How to Find Bandwidth Hogs On Your Network

An Ethernet router with five RJ45 cables connected to it

Bandwidth hogs such as YouTube, Twitch, and Netflix drastically impact network performance. Before investing in expensive networking upgrades you must first ensure your organization is making optimal use of its currently available resources.

In this article you will learn how to identify bandwidth abuse in your network, block high-consumption websites, and improve the performance of your network.

If you’re unfamiliar with bandwidth and how it relates to internet speeds, we’ve included common terms & definitions at the end of the post.

How Bandwidth Hogs Affects Productivity & Network Performance

Your organization’s available bandwidth is absolutely crucial for performing any tasks that rely on the internet. In an effort to operate cost-efficiently you have likely already considered the amount of data that your users truly require to perform key business functions and you’ve purchased an amount of bandwidth to appropriately meet those needs.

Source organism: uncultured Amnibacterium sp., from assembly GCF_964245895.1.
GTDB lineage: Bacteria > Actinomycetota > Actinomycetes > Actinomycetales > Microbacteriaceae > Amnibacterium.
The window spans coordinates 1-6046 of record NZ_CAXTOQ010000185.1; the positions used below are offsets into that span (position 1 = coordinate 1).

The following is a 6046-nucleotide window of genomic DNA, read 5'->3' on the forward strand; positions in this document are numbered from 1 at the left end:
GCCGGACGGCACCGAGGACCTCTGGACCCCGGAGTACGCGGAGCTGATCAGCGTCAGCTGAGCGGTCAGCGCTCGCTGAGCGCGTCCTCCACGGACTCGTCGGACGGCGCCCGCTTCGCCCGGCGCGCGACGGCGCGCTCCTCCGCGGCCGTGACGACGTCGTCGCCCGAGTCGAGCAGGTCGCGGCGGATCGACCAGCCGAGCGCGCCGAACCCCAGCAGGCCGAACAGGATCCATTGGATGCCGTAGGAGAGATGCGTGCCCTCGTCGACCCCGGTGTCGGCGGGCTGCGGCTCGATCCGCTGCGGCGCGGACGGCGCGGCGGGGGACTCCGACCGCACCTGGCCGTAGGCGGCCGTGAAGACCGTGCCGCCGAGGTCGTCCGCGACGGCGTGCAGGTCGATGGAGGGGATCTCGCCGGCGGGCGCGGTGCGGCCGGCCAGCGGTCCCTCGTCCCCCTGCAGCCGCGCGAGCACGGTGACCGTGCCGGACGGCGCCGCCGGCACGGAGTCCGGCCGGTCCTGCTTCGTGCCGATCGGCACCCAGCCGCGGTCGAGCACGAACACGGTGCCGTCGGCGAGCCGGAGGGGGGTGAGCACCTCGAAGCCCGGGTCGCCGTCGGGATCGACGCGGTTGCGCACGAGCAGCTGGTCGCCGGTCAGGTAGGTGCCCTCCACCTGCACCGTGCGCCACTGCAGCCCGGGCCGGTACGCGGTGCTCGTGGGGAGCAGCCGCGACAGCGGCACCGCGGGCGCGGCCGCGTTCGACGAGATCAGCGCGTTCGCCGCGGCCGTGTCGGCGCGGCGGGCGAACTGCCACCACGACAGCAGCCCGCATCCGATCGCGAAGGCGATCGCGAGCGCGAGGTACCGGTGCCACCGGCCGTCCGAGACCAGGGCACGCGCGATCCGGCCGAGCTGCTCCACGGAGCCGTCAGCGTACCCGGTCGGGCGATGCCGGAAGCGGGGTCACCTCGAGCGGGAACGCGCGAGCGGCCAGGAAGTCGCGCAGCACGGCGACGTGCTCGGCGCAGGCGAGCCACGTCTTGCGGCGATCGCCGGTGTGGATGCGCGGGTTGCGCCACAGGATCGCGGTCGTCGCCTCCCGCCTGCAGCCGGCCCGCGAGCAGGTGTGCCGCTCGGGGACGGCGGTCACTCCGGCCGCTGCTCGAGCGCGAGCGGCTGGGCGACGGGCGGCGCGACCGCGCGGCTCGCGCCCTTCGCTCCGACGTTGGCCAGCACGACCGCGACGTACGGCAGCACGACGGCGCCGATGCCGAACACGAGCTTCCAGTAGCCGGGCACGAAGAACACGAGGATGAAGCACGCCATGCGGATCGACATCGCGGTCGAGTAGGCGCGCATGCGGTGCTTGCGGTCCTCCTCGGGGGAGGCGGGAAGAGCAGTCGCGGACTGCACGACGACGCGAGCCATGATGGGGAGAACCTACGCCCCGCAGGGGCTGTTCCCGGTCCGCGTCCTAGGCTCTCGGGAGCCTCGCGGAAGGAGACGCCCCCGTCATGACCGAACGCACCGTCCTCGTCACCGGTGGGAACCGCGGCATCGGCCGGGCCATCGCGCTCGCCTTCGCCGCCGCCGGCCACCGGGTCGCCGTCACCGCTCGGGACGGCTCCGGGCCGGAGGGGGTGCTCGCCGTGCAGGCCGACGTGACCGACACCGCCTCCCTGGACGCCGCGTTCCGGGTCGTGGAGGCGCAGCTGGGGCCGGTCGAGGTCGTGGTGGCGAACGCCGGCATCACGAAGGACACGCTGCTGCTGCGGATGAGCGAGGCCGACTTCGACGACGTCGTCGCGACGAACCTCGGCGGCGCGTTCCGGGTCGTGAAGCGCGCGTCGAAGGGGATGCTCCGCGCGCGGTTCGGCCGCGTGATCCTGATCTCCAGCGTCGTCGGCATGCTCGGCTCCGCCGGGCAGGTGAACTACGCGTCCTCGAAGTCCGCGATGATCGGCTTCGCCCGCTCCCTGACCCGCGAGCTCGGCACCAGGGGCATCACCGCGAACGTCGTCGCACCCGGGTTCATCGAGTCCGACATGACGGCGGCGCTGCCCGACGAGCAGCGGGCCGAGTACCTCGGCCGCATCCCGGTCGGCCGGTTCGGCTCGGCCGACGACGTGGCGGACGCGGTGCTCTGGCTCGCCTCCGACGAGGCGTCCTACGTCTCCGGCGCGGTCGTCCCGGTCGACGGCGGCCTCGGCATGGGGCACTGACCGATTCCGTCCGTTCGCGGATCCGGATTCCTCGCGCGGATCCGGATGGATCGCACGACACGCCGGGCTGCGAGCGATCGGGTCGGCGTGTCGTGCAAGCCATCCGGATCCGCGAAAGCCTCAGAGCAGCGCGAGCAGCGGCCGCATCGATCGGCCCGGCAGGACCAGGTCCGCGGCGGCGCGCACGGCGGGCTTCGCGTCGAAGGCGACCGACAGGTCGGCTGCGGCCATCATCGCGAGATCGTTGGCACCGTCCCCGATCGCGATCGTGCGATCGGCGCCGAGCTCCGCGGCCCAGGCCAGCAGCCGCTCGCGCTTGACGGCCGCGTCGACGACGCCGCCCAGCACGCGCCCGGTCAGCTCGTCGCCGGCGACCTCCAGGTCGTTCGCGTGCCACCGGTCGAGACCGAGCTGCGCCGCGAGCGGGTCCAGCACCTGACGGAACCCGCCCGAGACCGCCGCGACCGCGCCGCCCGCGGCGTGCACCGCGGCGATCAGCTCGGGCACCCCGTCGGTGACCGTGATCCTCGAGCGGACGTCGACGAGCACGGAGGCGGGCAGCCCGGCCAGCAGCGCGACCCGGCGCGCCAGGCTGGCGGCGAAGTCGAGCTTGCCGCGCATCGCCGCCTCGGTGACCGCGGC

Problems Caused by Bandwidth Abuse

  • Lost VoIP/video conferencing connections
  • Lost productivity from high network latency
  • Limitations to business processes due to reduced reliability of internet connectivity
  • Network crashes from excessive overloading

Unfortunately, the limited bandwidth available to an organization is often strained due to non-work bandwidth use coming from users that are using the network to download and upload large files through video/music streaming and irrelevant file transfers. It has been reported that the streaming of an HD Netflix video consumes 3GB of data per hour; if many users are using the network in this way it will quickly lead to network latency as the available bandwidth is rapidly consumed.

Bandwidth issues are compounded by the fact that many internet service providers (ISPs) typically offer asymmetrical networking packages with download speeds that are higher than upload speeds, leading to severe network congestion when large amounts of data are being uploaded from the network